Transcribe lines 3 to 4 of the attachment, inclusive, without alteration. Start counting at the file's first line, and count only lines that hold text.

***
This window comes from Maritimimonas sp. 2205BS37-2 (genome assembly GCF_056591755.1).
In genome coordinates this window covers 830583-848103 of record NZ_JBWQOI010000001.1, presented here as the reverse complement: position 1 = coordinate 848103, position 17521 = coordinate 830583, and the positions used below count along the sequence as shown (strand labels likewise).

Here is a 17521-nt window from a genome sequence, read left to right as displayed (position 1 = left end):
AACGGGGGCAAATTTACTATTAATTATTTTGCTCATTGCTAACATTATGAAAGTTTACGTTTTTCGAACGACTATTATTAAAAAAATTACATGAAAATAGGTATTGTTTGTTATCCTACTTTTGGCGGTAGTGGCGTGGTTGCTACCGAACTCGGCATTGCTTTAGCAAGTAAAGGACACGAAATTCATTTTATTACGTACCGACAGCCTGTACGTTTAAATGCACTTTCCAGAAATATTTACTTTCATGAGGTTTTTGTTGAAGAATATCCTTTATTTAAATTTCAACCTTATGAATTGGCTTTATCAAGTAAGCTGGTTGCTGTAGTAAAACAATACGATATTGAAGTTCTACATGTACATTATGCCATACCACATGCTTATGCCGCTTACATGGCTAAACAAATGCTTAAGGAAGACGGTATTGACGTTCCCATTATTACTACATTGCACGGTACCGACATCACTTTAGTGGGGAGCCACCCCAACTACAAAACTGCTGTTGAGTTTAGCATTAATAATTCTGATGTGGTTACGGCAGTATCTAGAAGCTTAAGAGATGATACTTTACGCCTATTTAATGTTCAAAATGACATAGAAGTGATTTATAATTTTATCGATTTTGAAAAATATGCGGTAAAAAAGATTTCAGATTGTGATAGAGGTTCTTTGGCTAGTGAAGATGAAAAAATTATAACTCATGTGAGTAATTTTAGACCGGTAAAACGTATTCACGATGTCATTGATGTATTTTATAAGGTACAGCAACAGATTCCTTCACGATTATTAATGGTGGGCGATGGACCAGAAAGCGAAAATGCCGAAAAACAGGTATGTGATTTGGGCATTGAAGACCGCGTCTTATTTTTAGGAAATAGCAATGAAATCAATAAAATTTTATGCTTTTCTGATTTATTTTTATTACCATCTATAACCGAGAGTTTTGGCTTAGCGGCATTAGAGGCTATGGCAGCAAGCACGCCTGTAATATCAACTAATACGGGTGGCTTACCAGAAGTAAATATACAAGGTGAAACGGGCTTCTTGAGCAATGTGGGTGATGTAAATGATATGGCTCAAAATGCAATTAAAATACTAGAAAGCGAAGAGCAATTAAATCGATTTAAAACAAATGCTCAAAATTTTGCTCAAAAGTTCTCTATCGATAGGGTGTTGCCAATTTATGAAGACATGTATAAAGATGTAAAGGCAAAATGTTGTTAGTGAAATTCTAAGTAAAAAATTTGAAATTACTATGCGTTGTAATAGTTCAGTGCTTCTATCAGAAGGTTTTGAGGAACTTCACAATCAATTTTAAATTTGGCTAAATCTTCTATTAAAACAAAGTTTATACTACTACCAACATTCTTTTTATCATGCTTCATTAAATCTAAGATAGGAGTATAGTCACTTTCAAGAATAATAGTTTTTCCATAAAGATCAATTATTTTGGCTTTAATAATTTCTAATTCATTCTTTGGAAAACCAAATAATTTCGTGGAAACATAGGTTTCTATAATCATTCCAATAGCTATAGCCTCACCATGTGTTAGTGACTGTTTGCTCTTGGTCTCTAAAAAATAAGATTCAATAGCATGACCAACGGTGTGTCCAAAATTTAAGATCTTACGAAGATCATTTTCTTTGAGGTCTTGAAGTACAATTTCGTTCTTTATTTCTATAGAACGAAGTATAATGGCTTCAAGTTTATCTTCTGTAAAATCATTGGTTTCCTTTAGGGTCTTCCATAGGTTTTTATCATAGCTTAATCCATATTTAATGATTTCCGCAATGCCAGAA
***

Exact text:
Here is a 17521-nt window from a genome sequence, read left to right as displayed (position 1 = left end):
AACGGGGGCAAATTTACTATTAATTATTTTGCTCATTGCTAACATTATGAAAGTTTACGTTTTTCGAACGACTATTATTAAAAAAATTACATGAAAATAGGTATTGTTTGTTATCCTACTTTTGGCGGTAGTGGCGTGGTTGCTACCGAACTCGGCATTGCTTTAGCAAGTAAAGGACACGAAATTCATTTTATTACGTACCGACAGCCTGTACGTTTAAATGCACTTTCCAGAAATATTTACTTTCATGAGGTTTTTGTTGAAGAATATCCTTTATTTAAATTTCAACCTTATGAATTGGCTTTATCAAGTAAGCTGGTTGCTGTAGTAAAACAATACGATATTGAAGTTCTACATGTACATTATGCCATACCACATGCTTATGCCGCTTACATGGCTAAACAAATGCTTAAGGAAGACGGTATTGACGTTCCCATTATTACTACATTGCACGGTACCGACATCACTTTAGTGGGGAGCCACCCCAACTACAAAACTGCTGTTGAGTTTAGCATTAATAATTCTGATGTGGTTACGGCAGTATCTAGAAGCTTAAGAGATGATACTTTACGCCTATTTAATGTTCAAAATGACATAGAAGTGATTTATAATTTTATCGATTTTGAAAAATATGCGGTAAAAAAGATTTCAGATTGTGATAGAGGTTCTTTGGCTAGTGAAGATGAAAAAATTATAACTCATGTGAGTAATTTTAGACCGGTAAAACGTATTCACGATGTCATTGATGTATTTTATAAGGTACAGCAACAGATTCCTTCACGATTATTAATGGTGGGCGATGGACCAGAAAGCGAAAATGCCGAAAAACAGGTATGTGATTTGGGCATTGAAGACCGCGTCTTATTTTTAGGAAATAGCAATGAAATCAATAAAATTTTATGCTTTTCTGATTTATTTTTATTACCATCTATAACCGAGAGTTTTGGCTTAGCGGCATTAGAGGCTATGGCAGCAAGCACGCCTGTAATATCAACTAATACGGGTGGCTTACCAGAAGTAAATATACAAGGTGAAACGGGCTTCTTGAGCAATGTGGGTGATGTAAATGATATGGCTCAAAATGCAATTAAAATACTAGAAAGCGAAGAGCAATTAAATCGATTTAAAACAAATGCTCAAAATTTTGCTCAAAAGTTCTCTATCGATAGGGTGTTGCCAATTTATGAAGACATGTATAAAGATGTAAAGGCAAAATGTTGTTAGTGAAATTCTAAGTAAAAAATTTGAAATTACTATGCGTTGTAATAGTTCAGTGCTTCTATCAGAAGGTTTTGAGGAACTTCACAATCAATTTTAAATTTGGCTAAATCTTCTATTAAAACAAAGTTTATACTACTACCAACATTCTTTTTATCATGCTTCATTAAATCTAAGATAGGAGTATAGTCACTTTCAAGAATAATAGTTTTTCCATAAAGATCAATTATTTTGGCTTTAATAATTTCTAATTCATTCTTTGGAAAACCAAATAATTTCGTGGAAACATAGGTTTCTATAATCATTCCAATAGCTATAGCCTCACCATGTGTTAGTGACTGTTTGCTCTTGGTCTCTAAAAAATAAGATTCAATAGCATGACCAACGGTGTGTCCAAAATTTAAGATCTTACGAAGATCATTTTCTTTGAGGTCTTGAAGTACAATTTCGTTCTTTATTTCTATAGAACGAAGTATAATGGCTTCAAGTTTATCTTCTGTAAAATCATTGGTTTCCTTTAGGGTCTTCCATAGGTTTTTATCATAGCTTAATCCATATTTAATGATTTCCGCAATGCCAGAA